Let’s not forget that soy and corn aren’t natural foods for cattle to be eating. This wreaks havoc on their digestive systems, which results in more antibiotics to keep them healthy enough to make it to slaughter.

As we like to say, killer bones make killer broth. The first thing to look for in a quality bone broth is that it’s made with organic animal bones, such as chicken bones or grass-fed, grass-finished beef bones.

bone broth

Always make sure your bone broth lists “bones” on the label. Otherwise, it’s most likely a regular chicken broth, and it won’t contain the powerful nutrients from the bone marrow, such as collagen, immune-boosting alkylglycerols, or Omega 3 essential fatty acids. Put simply: if you don’t have bones, you won’t receive the benefits.

The higher an ingredient is on the label, the more prevalent it is. Ideally, a high-quality bone broth will list chicken or beef bones as a first or second ingredient, next to water.

Next, the slow simmer time.

The bones in any bone broth should be slow simmered for at least 10 hours to ensure the collagen, minerals, amino acids, and healing compounds, such as hyaluronic acid and glycosaminoglycans (GAGs), get released from the bones and make their way into your broth. Collagen takes approximately 8-10 hours to be released from the bones, so the slow simmer time is crucial.

Most bone broth brands have “slow-simmered” on their labels, but if they don’t specify an exact length of time (a minimum of 8 hours), it’s important to check for this information online.

A high quality bone broth should also list an acid such as apple cider vinegar or acetic acid on the label. This helps extract all the minerals (such as phosphorus and magnesium) from the bones during the slow simmer time, so that your body can easily absorb them.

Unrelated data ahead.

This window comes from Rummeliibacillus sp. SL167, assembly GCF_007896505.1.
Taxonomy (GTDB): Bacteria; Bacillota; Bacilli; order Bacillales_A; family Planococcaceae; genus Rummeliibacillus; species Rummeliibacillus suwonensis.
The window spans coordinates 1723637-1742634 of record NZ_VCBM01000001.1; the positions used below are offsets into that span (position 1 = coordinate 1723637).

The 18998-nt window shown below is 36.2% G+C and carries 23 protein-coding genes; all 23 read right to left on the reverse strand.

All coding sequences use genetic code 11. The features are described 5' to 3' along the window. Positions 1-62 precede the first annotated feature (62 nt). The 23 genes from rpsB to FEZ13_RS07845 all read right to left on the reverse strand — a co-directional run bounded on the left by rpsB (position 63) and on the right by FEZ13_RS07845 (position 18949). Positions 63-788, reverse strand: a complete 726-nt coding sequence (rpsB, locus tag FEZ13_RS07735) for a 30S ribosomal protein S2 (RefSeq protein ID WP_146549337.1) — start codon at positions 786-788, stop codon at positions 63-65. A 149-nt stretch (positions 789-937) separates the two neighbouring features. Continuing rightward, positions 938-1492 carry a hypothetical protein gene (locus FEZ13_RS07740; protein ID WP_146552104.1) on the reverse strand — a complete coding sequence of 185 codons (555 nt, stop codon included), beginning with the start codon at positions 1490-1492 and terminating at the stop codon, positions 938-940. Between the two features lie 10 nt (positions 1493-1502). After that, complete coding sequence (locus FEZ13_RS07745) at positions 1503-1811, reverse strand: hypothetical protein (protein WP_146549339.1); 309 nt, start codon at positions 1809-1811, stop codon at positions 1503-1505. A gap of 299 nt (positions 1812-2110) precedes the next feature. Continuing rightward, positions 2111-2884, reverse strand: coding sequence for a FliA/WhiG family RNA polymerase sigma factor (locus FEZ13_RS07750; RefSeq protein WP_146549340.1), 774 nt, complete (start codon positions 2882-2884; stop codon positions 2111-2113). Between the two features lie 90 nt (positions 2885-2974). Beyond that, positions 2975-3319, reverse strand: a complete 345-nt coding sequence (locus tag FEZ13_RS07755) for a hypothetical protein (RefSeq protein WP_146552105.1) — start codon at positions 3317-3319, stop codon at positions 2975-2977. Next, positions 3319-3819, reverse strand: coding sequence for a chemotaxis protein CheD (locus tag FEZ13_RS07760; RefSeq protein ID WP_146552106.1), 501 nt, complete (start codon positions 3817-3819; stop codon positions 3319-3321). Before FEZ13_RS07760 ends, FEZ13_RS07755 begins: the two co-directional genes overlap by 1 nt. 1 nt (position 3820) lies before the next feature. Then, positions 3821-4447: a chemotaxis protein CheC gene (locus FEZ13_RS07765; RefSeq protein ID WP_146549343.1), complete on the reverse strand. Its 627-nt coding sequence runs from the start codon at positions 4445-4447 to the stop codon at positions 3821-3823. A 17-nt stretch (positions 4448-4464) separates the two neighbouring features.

Step 3: Does It Contain Additives or Preservatives?

Next up: additives and preservatives. When you make a traditional bone broth at home, you’ll probably add herbs, vegetables, spices, apple cider vinegar (or another acid to help with nutrient extraction), and maybe a dash of sea salt and pepper—and that’s it. Simple, right?

A high quality bone broth will be a pure bone broth, just like Granny made it—without additives and preservatives. And yes, this is possible for shelf-stable broths. (The secret lies within the packaging equipment.)

For example, some of the top-selling bone broth protein powder products in 2017 (not to be confused with premade fresh or frozen bone broth) tested positive for chemical additives, heavy metals, and other carcinogens. Of course, you’ll never find these additives listed on a food label—but it’s worth mentioning, as you’re more likely to ingest chemical additives with powdered food products than when you consume them in their whole form.

However, this isn’t to say premade liquid bone broths are guaranteed to be free from additives and preservatives. Some have been found to contain yeast extract or lactic acid. While neither of these are synthetically derived, some people are sensitive to yeast.

Step 4: Is It Made with Organic Ingredients?

Organic Veggies

Most bone broth recipes will contain vegetables, apple cider vinegar, herbs, and spices. Ideally, all of these ingredients will be certified organic to avoid ingesting pesticides.

Step 5: Is It Ready to Drink?

There are a few different forms of bone broth you can buy. If you hit up the frozen section or the broth and stock aisle in the grocery store, you’ll find liquid bone broth, and you may also find a bone broth protein powder, bone broth capsules, or a bone broth concentrate.

Call us old-fashioned, but we believe the best way to get nutrition from a bone broth is by drinking it in its whole, unprocessed form.

Step 6: Is the Packaging Recyclable?